Atomic Reactor 112
If you can, cast your mind back to winter 1998 when Line 6 launched its little kidney bean-shaped amp modeller. The emergence of POD kicked off the desktop digital amp modelling revolution. Now, its presence in the collective mind of guitar players is as accepted as the stalwart 4 x 12 cab.
Part of the initial excitement at POD’s arrival was the thought of being able to turn up at a gig with nothing more than your gig bag and the groovy red ‘bean’. A nice idea, but in practice POD just couldn’t provide a realistic ‘guitar-into-amp’ playing experience when wired through a PA. Nor did it perform satisfactorily when plugged into a regular combo because of the way guitar amps impart their tonal signature.
Having a new tool for sculpting cool amp tones that was confined to the studio was frustrating for some and, like many players who wanted to use this technology in a live situation, Atomic president Tom King thought he’d simply find an appropriate amp to make his digital modeller loud enough to rehearse and gig with at the guitar store.
Unfortunately, in his opinion, the offerings from the developing ‘modelling combos’ were disappointing and underpowered, and the perfect powered monitor for the job was conspicuously absent.
After encountering scores of players facing the same problem, King decided to take the only remaining option and commission a custom amp to be built. With the assistance of the tube amp guru and sound audio engineer extraordinaire, Harry Kolbe, the Atomic amplifier idea became reality and the company was born. After the positive feedback at the Summer NAMM 2003 product launch, the Atomic revolution was well underway.
To the audience the Atomic Reactor looks much like any other guitar combo. It’s only the player’s eye view that reveals the Reactor’s ingenious design. At the heart of the machine, the Reactor houses an 18-watt valve amplifier with no tone controls at all. Atomic likes to call it “the amp without an opinion”, and with this in mind the speaker choice and ported closed back cabinet are designed to amplify any preamp signal without adding any tonal colouring.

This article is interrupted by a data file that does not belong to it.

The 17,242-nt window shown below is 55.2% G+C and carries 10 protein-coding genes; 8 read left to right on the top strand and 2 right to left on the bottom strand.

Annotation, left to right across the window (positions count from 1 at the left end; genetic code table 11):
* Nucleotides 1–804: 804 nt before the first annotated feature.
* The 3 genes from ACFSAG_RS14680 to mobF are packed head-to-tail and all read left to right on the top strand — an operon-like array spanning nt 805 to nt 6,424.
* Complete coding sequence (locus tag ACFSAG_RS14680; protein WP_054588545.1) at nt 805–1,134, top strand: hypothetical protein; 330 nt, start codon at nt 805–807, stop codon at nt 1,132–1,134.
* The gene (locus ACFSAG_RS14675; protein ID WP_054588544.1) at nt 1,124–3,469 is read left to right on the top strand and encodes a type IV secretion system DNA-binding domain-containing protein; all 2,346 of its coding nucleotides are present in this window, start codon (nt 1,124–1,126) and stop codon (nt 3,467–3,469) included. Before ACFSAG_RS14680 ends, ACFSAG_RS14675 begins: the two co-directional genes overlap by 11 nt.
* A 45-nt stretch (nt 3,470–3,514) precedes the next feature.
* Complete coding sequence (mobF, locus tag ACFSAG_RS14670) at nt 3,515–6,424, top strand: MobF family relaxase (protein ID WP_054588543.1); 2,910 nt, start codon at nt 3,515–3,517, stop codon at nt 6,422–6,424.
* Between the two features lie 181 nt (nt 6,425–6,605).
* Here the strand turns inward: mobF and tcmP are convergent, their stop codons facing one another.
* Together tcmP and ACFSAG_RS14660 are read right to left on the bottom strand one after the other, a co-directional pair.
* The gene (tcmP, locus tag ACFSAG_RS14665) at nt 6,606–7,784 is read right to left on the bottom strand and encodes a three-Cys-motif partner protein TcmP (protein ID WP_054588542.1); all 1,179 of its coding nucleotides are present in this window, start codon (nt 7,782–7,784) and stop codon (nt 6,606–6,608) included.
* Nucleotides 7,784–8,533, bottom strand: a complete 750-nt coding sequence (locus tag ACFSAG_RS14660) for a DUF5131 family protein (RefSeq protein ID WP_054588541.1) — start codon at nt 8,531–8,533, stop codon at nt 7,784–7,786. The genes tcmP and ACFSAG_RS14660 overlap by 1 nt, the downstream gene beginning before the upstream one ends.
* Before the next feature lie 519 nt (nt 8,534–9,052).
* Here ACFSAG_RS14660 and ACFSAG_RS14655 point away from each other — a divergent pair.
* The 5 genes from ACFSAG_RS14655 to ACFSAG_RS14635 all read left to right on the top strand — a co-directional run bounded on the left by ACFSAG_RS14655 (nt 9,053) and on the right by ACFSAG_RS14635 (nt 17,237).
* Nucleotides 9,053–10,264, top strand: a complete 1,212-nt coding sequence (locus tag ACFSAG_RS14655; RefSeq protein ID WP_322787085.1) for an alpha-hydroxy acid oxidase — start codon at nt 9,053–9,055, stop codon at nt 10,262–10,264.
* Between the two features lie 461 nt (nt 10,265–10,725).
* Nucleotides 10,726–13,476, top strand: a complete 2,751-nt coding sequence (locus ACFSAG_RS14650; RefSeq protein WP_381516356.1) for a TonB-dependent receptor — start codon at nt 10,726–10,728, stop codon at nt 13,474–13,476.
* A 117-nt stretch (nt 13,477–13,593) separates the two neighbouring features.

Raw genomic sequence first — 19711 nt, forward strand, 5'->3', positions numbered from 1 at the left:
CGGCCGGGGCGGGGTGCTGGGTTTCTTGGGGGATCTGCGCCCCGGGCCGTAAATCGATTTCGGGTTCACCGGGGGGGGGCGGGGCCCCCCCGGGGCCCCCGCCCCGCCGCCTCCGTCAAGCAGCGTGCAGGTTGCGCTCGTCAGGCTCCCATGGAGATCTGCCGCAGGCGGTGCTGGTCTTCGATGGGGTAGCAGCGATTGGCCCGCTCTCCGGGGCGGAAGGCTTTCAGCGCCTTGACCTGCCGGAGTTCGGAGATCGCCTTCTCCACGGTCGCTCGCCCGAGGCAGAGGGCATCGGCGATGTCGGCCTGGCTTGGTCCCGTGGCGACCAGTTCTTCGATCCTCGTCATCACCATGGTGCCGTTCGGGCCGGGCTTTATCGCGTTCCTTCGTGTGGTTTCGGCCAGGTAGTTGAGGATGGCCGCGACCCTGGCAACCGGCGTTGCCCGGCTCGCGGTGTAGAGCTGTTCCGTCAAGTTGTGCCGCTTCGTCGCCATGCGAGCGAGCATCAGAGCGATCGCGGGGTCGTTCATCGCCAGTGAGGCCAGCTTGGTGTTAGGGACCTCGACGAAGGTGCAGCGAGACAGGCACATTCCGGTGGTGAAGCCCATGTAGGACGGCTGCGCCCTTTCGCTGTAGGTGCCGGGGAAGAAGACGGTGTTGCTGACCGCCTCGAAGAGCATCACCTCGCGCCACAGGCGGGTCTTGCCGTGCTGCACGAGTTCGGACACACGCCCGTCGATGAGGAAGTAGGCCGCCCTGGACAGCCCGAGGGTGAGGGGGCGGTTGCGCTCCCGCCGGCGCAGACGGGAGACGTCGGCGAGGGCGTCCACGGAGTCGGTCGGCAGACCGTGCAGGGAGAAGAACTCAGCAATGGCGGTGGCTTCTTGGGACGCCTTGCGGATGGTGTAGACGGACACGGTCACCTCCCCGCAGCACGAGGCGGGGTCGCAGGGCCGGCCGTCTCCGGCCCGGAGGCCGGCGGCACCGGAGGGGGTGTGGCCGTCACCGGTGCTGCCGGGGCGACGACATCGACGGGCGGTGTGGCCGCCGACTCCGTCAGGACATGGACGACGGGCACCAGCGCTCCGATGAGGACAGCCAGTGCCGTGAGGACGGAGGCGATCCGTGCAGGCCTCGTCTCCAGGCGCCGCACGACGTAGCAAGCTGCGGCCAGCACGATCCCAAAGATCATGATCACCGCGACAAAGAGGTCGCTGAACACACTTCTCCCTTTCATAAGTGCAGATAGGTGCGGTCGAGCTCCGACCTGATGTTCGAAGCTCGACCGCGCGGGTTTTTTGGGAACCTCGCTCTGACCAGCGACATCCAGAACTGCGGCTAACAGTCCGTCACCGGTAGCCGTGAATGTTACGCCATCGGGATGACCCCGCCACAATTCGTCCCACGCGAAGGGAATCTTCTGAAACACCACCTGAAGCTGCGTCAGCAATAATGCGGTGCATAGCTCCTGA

Guitarists will love the simplicity of the top panel, which offers nothing more taxing to the brain than the power switch and a jack input for your guitar. The only concession to more elaborate connectivity is the inclusion of a stereo effects loop on the rear of the amp. As well as providing an input for any rackmount or floor pedal processors, these sockets also offer true stereo operation when using two Reactor amplifiers simultaneously.
Behind the main power switch (there’s no standby) a ventilation grille for the twin EL84 power tubes works in conjunction with a rear-mounted fan to keep the tubes at the correct operating temperature. The noise when idling is extremely low.
The really clever bit about the Atomic Reactor is a removable DS-1 cassette or ‘docking unit’, which clips securely into the amplifier via locking handles on either side. This unit will house whichever digital desktop modeller you choose as a partner for the amp. Atomic ensures compatibility with all the currently available models by employing kits comprising a custom face template, custom length mounting screws and the appropriate power cable for each unit.